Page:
Talking about Racism with Children: Four Good Books to Start the Discussion

June 24, 2020

Don't Touch My Hair by Sharee Miller

Just over a year ago, my partner at work and I realised that we needed to do some teaching about our differences, especially skin colour, and talk about how we don't treat people differently based on the fact that they look different from ourselves. 

I went crazy in the book store trying to find books that were age appropriate (for 4-5 year-olds) that mentioned differences and made them into a positive thing. We wanted the books to spark a conversation so we could talk about the colours of our skin and teach the children that it is not okay to exclude people simply because of their skin colour.

The books that I found were We're Different, We're The Same and Happy in Our Skin. In the year and a half that I first purchased them, I have revisited them many times as we've had to circle back to this discussion time and again (it will never go away). 

Since then, I have been able to find more books at the library, including Don't Touch My Hair (a fantastic book about respecting people's bodies) and She Persisted (while not about race specifically, there are African American women mentioned in the book that started a discussion about slavery and race with my son).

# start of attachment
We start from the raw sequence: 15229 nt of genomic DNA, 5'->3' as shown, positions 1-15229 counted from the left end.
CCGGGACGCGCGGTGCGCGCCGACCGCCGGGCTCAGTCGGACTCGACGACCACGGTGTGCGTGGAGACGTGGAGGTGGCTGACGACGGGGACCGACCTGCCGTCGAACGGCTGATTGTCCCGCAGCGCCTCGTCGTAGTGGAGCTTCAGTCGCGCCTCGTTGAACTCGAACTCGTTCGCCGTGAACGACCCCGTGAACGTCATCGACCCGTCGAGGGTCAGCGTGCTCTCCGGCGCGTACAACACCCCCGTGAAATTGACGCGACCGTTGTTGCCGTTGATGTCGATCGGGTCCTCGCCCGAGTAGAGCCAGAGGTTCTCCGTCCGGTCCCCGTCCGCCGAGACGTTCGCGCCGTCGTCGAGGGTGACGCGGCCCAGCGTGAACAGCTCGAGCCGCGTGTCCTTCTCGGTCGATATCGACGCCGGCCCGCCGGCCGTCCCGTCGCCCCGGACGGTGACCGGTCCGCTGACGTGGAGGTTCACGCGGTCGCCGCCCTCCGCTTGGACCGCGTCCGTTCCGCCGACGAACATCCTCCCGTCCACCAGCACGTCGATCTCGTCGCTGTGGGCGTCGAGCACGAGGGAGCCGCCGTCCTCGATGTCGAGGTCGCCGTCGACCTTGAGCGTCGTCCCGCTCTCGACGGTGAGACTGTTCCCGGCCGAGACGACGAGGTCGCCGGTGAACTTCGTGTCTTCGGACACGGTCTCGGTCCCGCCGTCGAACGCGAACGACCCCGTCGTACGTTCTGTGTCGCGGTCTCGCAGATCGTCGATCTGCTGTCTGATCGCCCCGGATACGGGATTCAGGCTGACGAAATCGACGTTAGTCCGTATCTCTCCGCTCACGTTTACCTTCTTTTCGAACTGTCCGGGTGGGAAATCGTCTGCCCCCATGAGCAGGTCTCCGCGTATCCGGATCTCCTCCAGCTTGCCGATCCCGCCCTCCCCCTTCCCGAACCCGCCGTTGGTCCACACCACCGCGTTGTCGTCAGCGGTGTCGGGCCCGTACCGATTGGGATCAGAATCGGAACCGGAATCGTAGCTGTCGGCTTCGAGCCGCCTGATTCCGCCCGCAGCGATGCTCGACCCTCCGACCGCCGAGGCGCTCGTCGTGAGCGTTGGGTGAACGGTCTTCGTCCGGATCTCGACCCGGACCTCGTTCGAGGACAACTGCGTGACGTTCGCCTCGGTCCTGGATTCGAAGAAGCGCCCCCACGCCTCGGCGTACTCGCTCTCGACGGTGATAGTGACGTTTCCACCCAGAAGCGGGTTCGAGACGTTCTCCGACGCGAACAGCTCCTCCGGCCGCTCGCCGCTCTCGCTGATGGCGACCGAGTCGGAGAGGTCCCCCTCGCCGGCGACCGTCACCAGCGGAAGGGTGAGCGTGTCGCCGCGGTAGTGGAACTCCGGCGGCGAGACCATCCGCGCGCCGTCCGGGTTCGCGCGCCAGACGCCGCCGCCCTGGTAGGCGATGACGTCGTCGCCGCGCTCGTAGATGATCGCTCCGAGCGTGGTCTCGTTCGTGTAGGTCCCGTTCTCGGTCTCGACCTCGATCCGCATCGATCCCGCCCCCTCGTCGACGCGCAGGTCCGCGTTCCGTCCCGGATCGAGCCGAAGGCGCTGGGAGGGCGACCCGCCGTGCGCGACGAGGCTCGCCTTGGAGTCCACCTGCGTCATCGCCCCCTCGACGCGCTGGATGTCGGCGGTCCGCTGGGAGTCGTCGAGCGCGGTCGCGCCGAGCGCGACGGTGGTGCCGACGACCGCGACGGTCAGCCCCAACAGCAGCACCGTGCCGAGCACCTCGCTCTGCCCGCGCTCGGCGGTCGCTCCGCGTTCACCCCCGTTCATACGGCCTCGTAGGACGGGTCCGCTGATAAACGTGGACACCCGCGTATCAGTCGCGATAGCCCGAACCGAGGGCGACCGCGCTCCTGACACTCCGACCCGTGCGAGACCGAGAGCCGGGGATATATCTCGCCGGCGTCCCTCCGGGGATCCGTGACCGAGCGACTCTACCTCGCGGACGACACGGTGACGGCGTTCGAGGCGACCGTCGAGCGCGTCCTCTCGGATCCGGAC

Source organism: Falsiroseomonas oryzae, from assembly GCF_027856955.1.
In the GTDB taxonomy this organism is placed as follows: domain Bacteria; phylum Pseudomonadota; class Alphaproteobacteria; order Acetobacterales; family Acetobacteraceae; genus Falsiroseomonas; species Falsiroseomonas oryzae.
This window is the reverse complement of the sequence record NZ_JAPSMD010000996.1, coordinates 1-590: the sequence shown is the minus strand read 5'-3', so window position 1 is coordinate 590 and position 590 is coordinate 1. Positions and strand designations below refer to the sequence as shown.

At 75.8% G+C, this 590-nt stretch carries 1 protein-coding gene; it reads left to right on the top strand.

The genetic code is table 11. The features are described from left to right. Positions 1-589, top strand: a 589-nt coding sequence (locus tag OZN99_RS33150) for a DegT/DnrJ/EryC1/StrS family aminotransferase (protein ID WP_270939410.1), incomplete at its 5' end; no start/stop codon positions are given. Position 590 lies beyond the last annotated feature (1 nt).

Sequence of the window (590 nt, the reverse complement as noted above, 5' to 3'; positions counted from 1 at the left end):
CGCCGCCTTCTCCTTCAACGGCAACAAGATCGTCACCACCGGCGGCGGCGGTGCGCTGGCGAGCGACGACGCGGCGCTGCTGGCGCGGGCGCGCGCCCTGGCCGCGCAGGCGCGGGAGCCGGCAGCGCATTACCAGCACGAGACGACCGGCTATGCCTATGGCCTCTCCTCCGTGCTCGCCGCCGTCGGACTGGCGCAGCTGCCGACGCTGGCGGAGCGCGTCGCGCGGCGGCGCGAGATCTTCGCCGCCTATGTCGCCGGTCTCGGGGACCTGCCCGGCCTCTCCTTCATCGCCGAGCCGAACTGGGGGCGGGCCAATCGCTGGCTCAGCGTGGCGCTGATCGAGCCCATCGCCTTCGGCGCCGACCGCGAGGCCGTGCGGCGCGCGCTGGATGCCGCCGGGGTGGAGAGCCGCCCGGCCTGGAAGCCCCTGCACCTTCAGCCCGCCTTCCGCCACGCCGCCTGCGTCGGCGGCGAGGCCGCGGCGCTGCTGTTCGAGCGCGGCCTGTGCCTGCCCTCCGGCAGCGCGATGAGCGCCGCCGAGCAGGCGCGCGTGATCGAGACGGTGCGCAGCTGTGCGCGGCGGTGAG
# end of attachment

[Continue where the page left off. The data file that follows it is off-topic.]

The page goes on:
**Please do not think that children do not see colour, because colour is exactly what they see. Their minds have the need to categorize things at this age, and unless we teach them that the categories they have created are incorrrect, they will stay that way. 

These four books have created a discussion both with my preschoolers and with my son at home. I highly recommend them if you are looking for books to start the discussion with your own little ones. However, this is an incredibly small list, and could use some improvement. 

Social Justice Books is an incredible resource that provides more than 60 carefully curated lists of multicultural and social justice books for children, young adults and educators. I learned about them from Beverly Daniel Tatum, Ph.D on the Sesame Street/CNN racism town hall.

We're Different, We're The Same by Bobbi Kates and Joe Mathieu

She Persisted by Chelsea Clinton and Alexandra Boiger

Happy in Our Skin by Fran Manushkin and Lauren Tobia

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